Let’s face it: even when you can understand them, No Parking signs suck. They are like a finger wagging no every time we try to park on a street. However, when we are faced with a No Parking Wednesdays from 4pm–6pm sign, at least we can rest assured that we actually understand the thing.
Not so with this crop of traffic signs, which make it nearly impossible for you to comply with whatever laws might be behind them.
The 15-Foot Tower of Nonsense
Look at that thing. Courtesy of Culver City, California, this parking restriction sign is so absurdly tall that the people who photographed the sign had difficulty getting it all in one shot. That is eight — count them, eight — signs stacked atop one another, including one that says something about a “student valet service,” which sounds very fancy indeed.
In a rather rare show of swift municipal responsiveness, these towering behemoths were chopped in half after the entire Internet made fun of them.
How About Just Skipping Downtown Philadelphia?
Apparently the parking sign problem in downtown Philadelphia also reaches tragicomic levels. Rather than just piling one sign on top of the other ad infinitum, Philly likes to mix it up by having one enormous sign with an absurd amount of text instead. Oh, and the Philadelphia Parking Authority is not interested in explaining themselves to you, thank you very much.
With up to five colors, nearly 60 words and a healthy dose of small print, many of Philadelphia’s downtown parking signs are complicated enough to confuse even the most astute motorist.
The Parking Authority did not answer our many questions regarding its parking signs, and cited federal privacy laws in denying our Right to Know inquiry requesting specific information about tickets issued last year.
To be fair, the Parking Authority probably does not understand those parking signs either.
Maybe Consider Avoiding Boston As Well
Boston’s North End is a congested mess, so good luck finding an available spot to begin with; and once you do, good luck figuring it out. The Boston Globe tried to figure out this five-sign monstrosity, and they made it through two parts of the signage before things went completely off the rails.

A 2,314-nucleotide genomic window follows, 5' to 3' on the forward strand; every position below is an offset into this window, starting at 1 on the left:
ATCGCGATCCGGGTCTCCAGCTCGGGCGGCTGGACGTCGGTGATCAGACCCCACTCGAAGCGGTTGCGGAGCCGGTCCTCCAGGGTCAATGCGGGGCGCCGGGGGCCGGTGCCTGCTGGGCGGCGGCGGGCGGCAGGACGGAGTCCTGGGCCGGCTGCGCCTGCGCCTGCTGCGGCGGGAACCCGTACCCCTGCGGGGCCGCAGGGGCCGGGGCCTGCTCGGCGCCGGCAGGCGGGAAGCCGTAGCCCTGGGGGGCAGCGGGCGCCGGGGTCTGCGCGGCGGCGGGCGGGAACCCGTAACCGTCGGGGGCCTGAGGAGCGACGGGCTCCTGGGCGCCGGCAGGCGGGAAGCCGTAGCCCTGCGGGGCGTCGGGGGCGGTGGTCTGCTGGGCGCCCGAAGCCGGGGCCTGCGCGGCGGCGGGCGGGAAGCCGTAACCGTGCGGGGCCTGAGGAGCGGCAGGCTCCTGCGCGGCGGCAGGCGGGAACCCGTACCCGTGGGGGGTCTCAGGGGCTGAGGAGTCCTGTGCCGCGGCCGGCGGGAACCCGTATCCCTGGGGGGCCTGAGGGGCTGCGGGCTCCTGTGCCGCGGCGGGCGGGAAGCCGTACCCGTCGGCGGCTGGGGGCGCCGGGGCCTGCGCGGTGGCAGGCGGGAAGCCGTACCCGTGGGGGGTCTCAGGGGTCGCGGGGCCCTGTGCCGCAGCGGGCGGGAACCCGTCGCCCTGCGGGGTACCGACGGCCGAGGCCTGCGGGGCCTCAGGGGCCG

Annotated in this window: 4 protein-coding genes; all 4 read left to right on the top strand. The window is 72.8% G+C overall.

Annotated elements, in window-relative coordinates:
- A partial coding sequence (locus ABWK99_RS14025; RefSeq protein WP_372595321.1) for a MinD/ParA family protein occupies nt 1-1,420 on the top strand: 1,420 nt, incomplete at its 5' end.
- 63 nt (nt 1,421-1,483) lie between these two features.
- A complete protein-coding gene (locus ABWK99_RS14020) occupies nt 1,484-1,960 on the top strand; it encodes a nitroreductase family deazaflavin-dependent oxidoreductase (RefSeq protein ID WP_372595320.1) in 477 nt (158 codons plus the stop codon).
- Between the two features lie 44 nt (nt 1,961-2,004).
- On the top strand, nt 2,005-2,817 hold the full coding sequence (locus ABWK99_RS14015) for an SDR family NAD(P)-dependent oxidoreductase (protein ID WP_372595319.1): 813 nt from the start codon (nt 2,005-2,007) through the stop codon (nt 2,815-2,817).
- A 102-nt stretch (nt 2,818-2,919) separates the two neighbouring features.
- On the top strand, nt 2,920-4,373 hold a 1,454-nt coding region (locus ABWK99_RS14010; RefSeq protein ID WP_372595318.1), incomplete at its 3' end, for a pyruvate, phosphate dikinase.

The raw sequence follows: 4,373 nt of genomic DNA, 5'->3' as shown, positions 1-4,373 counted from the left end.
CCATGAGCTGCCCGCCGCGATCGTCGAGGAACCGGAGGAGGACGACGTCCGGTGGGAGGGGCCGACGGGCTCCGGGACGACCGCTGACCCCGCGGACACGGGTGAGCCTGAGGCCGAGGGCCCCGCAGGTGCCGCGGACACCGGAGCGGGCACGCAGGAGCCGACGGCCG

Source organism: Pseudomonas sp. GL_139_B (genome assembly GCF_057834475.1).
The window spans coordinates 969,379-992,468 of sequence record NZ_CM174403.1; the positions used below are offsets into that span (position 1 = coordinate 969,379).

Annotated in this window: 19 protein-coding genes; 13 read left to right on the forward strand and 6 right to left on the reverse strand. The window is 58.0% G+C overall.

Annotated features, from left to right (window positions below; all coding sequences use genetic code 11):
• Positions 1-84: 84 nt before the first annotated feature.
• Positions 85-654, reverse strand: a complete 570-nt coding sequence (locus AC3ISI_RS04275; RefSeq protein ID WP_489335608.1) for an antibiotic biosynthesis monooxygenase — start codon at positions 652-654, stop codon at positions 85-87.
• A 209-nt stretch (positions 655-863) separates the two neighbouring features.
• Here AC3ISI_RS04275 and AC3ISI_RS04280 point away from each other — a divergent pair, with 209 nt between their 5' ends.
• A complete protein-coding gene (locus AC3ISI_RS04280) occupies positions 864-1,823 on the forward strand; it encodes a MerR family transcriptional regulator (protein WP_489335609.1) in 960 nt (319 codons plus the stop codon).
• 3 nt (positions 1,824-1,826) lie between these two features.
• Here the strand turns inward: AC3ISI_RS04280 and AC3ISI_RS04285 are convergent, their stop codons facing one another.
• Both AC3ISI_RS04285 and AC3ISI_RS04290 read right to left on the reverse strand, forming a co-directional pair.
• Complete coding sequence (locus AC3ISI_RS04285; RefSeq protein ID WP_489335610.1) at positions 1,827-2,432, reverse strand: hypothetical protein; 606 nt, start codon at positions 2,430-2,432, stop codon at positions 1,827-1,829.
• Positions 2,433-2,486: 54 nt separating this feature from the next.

[W]hat about parking to the right of this sign during the three hours between when resident parking ends at 8 a.m. and when absolutely no parking starts at 11 a.m.? Good news! Anyone can park there during that three hour window. Bad news! You can only park there for 15 minutes.
Actually, we did not even get that far in figuring these signs out.
It is obvious that a lot of these restrictions are designed, rightly so, to ensure that residents can park in a highly congested area. But even residents must live in fear of violating the laws behind this inscrutable signage.
New York City, Now Marginally Less Awful Than Before
The parking signs in New York City are so legendarily incomprehensible that they were even the subject of a Louis C.K. bit. Last year, New York began a much-ballyhooed redesign, changing out more than 6000 signs to a kinder sign format. And they are indeed less monstrous looking.
One tiny little problem barely worth mentioning: There are over one million parking signs in New York City and the city’s traffic rules are eighty-nine pages. The chances of encountering a sign you do not understand based on a law you do not know remains shockingly high.
Short, Sweet, and Menacing
What law is strictly enforced? What range of land around this sign falls under its reign? Is it a parking ordinance? A noise ordinance? A dog leash ordinance?
It doesn’t matter. With this sign, you can instill a vague sense of dread and worry in your town’s citizens.
This Is Not A Photoshop Job
Earlier this year, a photo posted to Reddit showed the greatest parking sign of all time. In this space, you are granted a full glorious 60 seconds of parking privileges. It seemed too good — or too bad, take your pick — to be true.
In case you are in doubt, another Reddit user tracked down the actual sign and confirmed that yes, such a thing existed at 11777 San Vicente Blvd in the Brentwood neighborhood of Los Angeles. The story behind the one-minute parking rule? A typo.
Now, let us grant that this was an honest mistake. This still leaves us with the problem that many people involved in the process of signage took a look at this sign and thought “yep, sounds about right.” We are still waiting on Reddit to confirm if anyone ever got a ticket for parking there for 90 seconds.
Originally published 2014-08-29. Last updated 2015-09-18.